• Barriers to execution when the ex-husband refutes the implementation of the court’s decision to grant the woman post-divorce rights to mut’ah (a form of financial compensation), Hadhanah (child custody), among others.

الميزة(ات) الإيجابية لأحكام قوانين الأسرة المسلمة

  • The legality of marriage (registration and divorce in court) 
  • Minimum age requirement for marriage of 19 years old. 
  • Agreement of spouses upon marriage, marriage agreements, prevention or annulment of marriage, joint assets, child custody rights before adulthood and father’s childcare responsibilities. 
  • The right to a place of residence and facilities within the place of residence during the iddah period after the death or divorce of a woman’s husband  
  • The right to receive mut’ah, the right to a living, maskan (a place to live) and kiswah (clothing)
  • Entitlement to childcare payments up until 21 years of age 
  • Entitlement to ½ of all joint assets upon death of a woman’s husband 
  • The right to legal aid for women who cannot afford it 
  • Existence of guidelines for cases of women dealing with the law.

Administration Of And Access To Justice On Marriage And Family Matters

The court has made legal breakthroughs to improve access to family law, including: 

  • Guidelines for judges in dealing with cases of women in conflict with the law; 
  • Decisions by the religious chamber of the Supreme Court in cases related to divorce, guardianship, and child custody; 
  • The jurisprudence decision of the Supreme Court, which provides legal breakthroughs and justice for women. 

However, obstacles to legal justice for women include: 

  • Discriminatory regulations in family law and marriage law in Indonesia; 
  • Behaviours and perspectives among judges that are not women-friendly;
  • Lack of access to legal aidThe National Conference on Legal Aid in the Context of Expanding Access to Justice by Optimizing Quality Legal Aid Services Page 4, http://mappifhui.org/2020/03/25/laporan-konfenas-ii-bali/ ;
  • The identities of women victims are publicized in mass media publications and the judge’s decision; 
  • Barriers faced by women with disabilities in the legal procedures as perpetrators, victims, and witnesses;Ibid 
  • Stigmatization of legal assistance for women in conflict with the law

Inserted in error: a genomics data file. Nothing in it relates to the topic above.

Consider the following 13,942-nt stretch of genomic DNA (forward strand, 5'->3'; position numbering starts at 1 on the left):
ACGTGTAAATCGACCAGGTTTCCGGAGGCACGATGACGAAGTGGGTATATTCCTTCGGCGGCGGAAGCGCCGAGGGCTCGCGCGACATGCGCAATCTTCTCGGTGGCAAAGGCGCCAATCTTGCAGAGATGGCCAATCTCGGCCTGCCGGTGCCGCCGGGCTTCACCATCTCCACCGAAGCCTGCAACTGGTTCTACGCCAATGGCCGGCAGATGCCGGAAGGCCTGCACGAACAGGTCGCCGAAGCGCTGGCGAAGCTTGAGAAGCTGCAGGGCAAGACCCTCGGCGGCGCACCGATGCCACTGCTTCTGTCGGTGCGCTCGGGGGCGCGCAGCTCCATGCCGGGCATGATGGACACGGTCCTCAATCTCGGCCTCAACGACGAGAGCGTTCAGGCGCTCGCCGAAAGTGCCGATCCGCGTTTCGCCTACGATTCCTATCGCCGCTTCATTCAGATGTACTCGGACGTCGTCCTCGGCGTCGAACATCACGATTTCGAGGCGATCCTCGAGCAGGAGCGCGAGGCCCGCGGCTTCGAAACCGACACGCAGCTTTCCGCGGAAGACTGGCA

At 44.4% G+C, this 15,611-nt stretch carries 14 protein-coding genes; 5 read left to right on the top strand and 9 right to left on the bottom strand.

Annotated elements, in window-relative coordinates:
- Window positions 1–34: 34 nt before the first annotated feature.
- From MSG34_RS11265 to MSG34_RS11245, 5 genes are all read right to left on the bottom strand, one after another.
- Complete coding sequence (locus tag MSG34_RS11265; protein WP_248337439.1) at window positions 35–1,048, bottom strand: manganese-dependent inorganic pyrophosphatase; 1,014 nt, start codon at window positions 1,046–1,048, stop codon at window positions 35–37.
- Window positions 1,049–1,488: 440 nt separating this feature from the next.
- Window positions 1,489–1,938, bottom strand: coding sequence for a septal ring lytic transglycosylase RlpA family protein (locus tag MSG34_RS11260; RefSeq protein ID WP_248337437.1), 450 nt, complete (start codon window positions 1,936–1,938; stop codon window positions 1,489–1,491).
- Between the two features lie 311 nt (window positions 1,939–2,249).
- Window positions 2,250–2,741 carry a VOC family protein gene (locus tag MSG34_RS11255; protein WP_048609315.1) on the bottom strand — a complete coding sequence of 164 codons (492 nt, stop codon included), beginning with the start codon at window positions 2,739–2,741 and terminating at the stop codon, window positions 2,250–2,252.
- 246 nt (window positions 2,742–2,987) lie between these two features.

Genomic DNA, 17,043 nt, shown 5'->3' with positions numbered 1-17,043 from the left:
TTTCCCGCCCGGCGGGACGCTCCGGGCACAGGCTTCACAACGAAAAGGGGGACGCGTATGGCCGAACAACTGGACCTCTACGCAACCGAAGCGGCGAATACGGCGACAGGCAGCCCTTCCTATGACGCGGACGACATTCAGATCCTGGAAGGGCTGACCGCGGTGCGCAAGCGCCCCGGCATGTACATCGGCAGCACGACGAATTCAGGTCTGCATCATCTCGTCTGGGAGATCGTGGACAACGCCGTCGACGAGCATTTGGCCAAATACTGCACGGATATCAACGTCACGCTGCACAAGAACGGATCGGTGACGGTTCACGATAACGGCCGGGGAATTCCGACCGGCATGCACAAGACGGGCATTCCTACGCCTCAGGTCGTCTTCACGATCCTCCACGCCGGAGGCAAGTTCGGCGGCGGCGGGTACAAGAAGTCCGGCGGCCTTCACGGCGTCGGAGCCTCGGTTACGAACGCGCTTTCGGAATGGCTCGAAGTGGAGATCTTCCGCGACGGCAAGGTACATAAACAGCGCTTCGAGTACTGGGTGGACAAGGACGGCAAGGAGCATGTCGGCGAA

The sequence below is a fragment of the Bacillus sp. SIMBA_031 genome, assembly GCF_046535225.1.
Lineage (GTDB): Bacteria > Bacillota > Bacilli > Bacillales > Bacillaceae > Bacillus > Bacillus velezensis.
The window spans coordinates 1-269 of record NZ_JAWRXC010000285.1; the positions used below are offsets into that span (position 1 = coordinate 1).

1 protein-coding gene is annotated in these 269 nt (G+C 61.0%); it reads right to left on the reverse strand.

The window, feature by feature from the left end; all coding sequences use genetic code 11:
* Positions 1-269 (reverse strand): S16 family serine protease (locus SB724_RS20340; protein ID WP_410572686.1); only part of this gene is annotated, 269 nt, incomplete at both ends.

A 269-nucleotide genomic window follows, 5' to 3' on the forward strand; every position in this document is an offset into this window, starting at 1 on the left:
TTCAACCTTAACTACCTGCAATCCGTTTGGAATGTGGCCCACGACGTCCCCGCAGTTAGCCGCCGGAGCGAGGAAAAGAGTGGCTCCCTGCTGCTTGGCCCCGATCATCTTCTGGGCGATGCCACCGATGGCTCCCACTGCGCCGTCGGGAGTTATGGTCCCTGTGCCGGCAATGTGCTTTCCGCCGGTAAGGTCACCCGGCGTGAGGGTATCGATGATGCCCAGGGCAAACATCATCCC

Constitutional Provisions and National Legislation

Constitutional Provisions

Indonesia guarantees equality and the principle of non-discrimination in the constitution, including in Article 27, Article 28B(1), Article 28D(1), Article 28G(1), Article 28G(2), Article 28I(2), Article 28H(1), and Article 28H(2).

Other National Laws

  • Indonesia has passed the Law on the Elimination of Domestic Violence (Law No.23/2004), and the Law on Sexual Violence Crimes.
  • The Criminal Code regulates criminal forms of persecution in general (either conducted inside/outside the home).Regulated in Articles 351-355. However, if the crime is committed against a family member, the Criminal Code stipulates a third punishment (Article 366) if the crime is committed against their mother, legal father, wife, or child. Rape outside of marriage is regulated in Article 285-289 of the Criminal Code.  
  • The article on rape within the household is regulated by the Law on the Elimination of Domestic Violence. 
  • Female circumcision is regulated by the Regulation of the Minister of Health No. 6/2014, which states that female circumcision is not a medical procedure but continues to allow the practice.
  • Several national laws relevant to marriage and family law include: the Human Rights Law, the Population Development and Family Development Law, the Health Law, the Witness and Victim Protection Law, the Citizenship Law, and the Population Administration Law.Law No.39/1999, Law No.52/2009, Law No.36/2009, Law No. 31/2014, Law No.12/2006, Law No.14/2013

 

مبادئ حقوق الإنسان الإقليمية والدولية

Convention on the Elimination of All Forms of Discrimination Against Women (CEDAW)

Indonesia ratified CEDAW on 24 July 1984 through Republic of Indonesia Law No. 7/1984Indonesia has submitted five periodic reports to the CEDAW committee since 1988 (when they submitted the first report). The second and third reports were submitted in 1998, the fourth and fifth reports in 2007, the fifth report and the sixth-seventh period in 2012, and absent from submitting a report in 2016. The last report was sent in 2019.https://tbinternet.ohchr.org/_layouts/15/TreatyBodyExternal/countries.aspx?CountryCode=IDN&Lang=EN , and the reservation of Article 29 paragraph 1, was signed by the OP in February 2000, but has not been ratified to datehttps://asiapacific.unwomen.org/en/focus-areas/cedaw-human-rights/indonesia. The issue of marriage law in Indonesia has continually been questioned by committees to the Indonesian governmentSteps taken by the government in regard to issues that discriminate against women in marriage law, Acehnese qanun (laws), child marriage, and discriminatory articles in the Marriage Law (polygamy, child marriage age, roles of husbands/wives, equality in inheritance, etc.) In the Concluding Observations, in regard to marriage and family law, the committee underlined several issues that need to be followed up by the government, including: Child Marriage: clear priorities on how child marriage can be addressed, particularly in rural areas, as dispensations are imposed by the courts. .